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The structure and working principle of OLED display?

The structure and working principle of OLED display?

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Surely everyone for OLED displays have some understanding, then for the structure and working principle OLED display is like, it is estimated that we all look ignorant, today Tinto micro OLED display manufacturers come to talk with you OLED display The structure and working principle of the screen.

The structure and working principle of OLED display?

1 OLED structure

OLED consists of the following parts:

Base layer - the base layer is used to support the entire OLED.

Anode - The anode removes electrons as current flows through the device.

Organic layer - The organic layer is composed of an organic molecule or an organic polymer.

Conductive layer - This layer consists of organic plastic molecules that carry "holes" from the anode. Polyaniline can be used as the conductive polymer of the OLED.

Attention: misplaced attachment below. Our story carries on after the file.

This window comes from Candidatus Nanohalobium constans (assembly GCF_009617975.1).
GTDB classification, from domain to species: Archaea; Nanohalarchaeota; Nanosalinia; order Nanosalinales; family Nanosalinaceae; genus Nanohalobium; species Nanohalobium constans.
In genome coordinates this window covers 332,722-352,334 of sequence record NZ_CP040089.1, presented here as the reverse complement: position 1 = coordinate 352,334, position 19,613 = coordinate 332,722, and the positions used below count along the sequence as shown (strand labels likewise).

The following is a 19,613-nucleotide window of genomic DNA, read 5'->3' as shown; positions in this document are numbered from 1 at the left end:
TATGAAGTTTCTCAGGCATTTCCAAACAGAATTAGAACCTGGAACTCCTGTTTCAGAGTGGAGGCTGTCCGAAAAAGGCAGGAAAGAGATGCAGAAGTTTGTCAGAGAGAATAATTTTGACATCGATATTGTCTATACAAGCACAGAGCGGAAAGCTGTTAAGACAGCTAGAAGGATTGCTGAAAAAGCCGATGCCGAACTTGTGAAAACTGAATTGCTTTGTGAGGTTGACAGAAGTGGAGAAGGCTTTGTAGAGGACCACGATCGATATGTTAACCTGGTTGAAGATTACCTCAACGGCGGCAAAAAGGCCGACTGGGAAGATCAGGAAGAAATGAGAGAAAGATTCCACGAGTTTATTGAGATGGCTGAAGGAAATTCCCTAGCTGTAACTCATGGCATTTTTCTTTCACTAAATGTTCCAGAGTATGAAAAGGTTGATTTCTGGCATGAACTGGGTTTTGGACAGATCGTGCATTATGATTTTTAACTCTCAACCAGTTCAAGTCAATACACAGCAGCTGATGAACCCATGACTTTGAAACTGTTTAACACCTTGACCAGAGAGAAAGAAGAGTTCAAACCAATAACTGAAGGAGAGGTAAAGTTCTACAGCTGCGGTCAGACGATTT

Emissive layer - This layer consists of organic plastic molecules that transport electrons from the cathode; the luminescence process takes place at this layer. Polyfluorene can be used as the emissive layer polymer.

Cathode - When a current flows through the device, the cathode injects electrons into the circuit.

2 OLED manufacturing

The most important part of the OLED production process is the application of an organic layer to the substrate. There are three ways to do this:

2.1 Vacuum deposition or vacuum thermal evaporation

The molecules of the organic molecules located in the vacuum chamber are slightly heated, and then these molecules are condensed in the form of a film on the lower temperature base layer. This method is costly but less efficient.

2.2 Organic vapor deposition

In a low-pressure hot-wall reaction chamber, the carrier gas transports the evaporated organic molecules to the low-temperature substrate, and then the organic molecules condense into a film. The use of carrier gas can increase efficiency and reduce the cost of OLEDs.

2.3 inkjet printing

Inkjet technology is used to spray the OLED onto the substrate as if the ink was sprayed onto the paper during printing. Inkjet technology greatly reduces the cost of OLED production, and can print OLEDs onto very large surface areas for large displays such as 80-inch large-screen TVs or electronic signage.

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